Claude Monet – Water Lily Pond

Claude Monet always stood alone; his feet resounding heavily on the solid road that he was determined to follow until the very end. With tiny, dabbing brush strokes his paintings, more often than not exploded in the golden richness of the sun. With Monet a brush stroke, while imprecise, can suggest an infinity of objects that go beyond the instant and eternalize it. Born in Paris on the 14th November 1840, Claude Monet was one of the masters of the style of art known as Impressionism. The name ¡¥Impressionism¡¦ was invented as a term of abuse, hurled by a critic after seeing the Monet painting ¡¥Impression: Sunrise¡¦ at an exhibition in 1874. Yet those who practiced the style of art adopted the slur with dignity.
During his life, Monet painted many series of paintings, each one based on a certain subject. One such series is the ¡¥Japanese Bridge¡¦ painted in 1899 after the death of his second wife Suzanne. Nine out of eleven paintings were given the title ¡¥Water Lily Pond,¡¦ and through out the series an idealized world emerges, an enclosed and secure paradise.
Proportion of the objects in the ¡¥Water Lily Pond¡¦ relates directly to their proximity to each other. The aquatic plants that float on the top of the water in the foreground of the piece are large in comparison to those underneath the bridge, whilst the bridge arching over the pond is large, despite being towards the top of painting and thus further away. Yet the imposing size of the bridge dominates the painting regardless.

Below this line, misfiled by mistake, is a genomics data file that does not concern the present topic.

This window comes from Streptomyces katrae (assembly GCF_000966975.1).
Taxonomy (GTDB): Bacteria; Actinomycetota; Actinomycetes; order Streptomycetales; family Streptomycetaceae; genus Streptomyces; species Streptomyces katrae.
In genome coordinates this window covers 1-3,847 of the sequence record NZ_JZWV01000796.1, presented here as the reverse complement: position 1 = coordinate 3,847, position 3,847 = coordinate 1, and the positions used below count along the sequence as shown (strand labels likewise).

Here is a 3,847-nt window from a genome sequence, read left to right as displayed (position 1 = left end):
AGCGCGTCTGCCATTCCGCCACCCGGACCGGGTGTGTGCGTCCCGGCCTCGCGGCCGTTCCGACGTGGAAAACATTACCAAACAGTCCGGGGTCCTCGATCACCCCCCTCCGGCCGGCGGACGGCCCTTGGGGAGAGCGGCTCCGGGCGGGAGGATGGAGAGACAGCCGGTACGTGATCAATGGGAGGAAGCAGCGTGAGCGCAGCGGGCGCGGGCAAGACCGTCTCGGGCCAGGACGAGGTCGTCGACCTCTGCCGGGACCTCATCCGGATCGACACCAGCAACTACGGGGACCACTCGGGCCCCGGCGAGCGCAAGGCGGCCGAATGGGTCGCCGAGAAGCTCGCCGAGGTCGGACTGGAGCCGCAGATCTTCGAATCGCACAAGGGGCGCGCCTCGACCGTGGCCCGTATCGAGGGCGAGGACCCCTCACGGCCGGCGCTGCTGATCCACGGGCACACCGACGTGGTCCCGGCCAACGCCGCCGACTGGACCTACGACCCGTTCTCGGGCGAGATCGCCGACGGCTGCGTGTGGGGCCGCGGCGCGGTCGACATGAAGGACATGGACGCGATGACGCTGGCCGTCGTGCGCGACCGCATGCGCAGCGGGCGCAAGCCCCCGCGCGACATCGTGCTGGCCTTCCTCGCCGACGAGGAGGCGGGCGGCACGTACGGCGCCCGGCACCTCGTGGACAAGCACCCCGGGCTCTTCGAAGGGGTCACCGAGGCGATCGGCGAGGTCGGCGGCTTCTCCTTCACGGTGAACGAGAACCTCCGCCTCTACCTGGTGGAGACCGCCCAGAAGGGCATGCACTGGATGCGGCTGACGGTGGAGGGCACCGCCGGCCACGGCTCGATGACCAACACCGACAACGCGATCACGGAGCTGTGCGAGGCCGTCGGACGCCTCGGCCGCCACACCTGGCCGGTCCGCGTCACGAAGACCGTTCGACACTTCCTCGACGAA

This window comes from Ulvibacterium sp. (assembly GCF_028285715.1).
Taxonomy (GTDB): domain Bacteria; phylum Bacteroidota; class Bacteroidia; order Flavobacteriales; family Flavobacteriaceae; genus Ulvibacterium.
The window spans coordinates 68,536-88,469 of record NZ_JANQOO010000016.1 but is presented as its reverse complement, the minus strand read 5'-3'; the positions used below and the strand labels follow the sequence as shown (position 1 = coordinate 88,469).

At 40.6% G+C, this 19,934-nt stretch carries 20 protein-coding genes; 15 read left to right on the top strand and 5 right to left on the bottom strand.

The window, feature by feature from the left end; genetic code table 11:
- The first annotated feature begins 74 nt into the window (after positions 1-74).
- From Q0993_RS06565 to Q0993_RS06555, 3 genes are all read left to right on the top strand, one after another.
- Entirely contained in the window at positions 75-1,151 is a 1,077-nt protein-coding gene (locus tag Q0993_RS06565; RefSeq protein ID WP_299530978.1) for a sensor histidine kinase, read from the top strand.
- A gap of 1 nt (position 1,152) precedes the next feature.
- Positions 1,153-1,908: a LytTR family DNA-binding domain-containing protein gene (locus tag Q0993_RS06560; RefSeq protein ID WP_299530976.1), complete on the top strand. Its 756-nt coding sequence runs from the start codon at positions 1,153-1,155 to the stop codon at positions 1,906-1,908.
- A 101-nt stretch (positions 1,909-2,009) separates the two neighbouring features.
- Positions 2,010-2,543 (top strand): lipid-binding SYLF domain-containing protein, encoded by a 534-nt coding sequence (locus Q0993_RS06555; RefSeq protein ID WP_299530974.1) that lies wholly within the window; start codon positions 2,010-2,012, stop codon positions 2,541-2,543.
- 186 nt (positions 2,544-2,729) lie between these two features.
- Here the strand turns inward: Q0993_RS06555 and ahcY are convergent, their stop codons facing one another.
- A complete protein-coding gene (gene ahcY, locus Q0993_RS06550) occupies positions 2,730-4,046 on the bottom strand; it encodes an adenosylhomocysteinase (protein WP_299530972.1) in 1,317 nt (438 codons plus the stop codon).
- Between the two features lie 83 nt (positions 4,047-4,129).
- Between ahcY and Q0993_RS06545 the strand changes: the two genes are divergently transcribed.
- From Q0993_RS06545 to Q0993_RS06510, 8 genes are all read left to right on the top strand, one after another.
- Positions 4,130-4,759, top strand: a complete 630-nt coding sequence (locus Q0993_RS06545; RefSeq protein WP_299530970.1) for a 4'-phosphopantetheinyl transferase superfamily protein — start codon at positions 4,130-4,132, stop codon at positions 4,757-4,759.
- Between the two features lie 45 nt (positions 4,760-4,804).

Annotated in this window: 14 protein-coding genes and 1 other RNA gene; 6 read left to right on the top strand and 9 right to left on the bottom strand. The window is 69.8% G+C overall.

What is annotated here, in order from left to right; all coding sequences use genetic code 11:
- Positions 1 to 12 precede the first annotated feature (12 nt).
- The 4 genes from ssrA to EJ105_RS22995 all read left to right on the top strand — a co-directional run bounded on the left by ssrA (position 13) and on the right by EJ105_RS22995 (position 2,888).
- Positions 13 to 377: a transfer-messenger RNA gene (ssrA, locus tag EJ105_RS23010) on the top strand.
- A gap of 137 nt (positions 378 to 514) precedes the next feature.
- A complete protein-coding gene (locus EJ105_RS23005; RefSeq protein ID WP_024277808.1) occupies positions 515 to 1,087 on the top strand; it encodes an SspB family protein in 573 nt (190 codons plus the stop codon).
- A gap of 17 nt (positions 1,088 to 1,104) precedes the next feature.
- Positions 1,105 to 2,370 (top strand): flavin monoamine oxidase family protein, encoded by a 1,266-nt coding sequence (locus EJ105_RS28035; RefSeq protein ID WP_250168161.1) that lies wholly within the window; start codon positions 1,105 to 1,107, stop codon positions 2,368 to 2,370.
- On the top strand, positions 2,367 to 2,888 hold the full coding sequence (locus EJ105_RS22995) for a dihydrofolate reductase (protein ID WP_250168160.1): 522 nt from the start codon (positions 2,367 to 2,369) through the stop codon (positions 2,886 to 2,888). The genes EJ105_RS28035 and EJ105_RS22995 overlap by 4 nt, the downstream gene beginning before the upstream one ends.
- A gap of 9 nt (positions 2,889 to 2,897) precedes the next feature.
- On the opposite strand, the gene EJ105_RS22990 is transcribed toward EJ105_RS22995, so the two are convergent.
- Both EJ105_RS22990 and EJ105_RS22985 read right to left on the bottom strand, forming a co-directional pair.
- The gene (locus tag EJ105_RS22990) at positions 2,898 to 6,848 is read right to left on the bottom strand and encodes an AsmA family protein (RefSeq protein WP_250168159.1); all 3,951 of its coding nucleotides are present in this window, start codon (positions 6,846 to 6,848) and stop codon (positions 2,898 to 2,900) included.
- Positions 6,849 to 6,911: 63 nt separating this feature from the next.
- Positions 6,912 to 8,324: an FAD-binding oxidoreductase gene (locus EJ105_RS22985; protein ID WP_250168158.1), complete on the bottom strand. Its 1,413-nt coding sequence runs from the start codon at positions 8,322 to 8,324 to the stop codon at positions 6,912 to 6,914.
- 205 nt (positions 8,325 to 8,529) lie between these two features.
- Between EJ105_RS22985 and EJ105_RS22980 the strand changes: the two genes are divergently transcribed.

In the ¡¥Water Lily Pond,¡¦ the bridge moves over the pond, lending the painting it¡¦s rhythm, drawing the eyes of the viewer along the bridge and under the lake, where the shadow of the bridge lies. Rhythm is also conveyed by the use of similar colours and the textures used on the foliage.
Each brush stroke placed on the canvas by Monet is part of the symphony that makes up the piece. Short, dabbing motions o…

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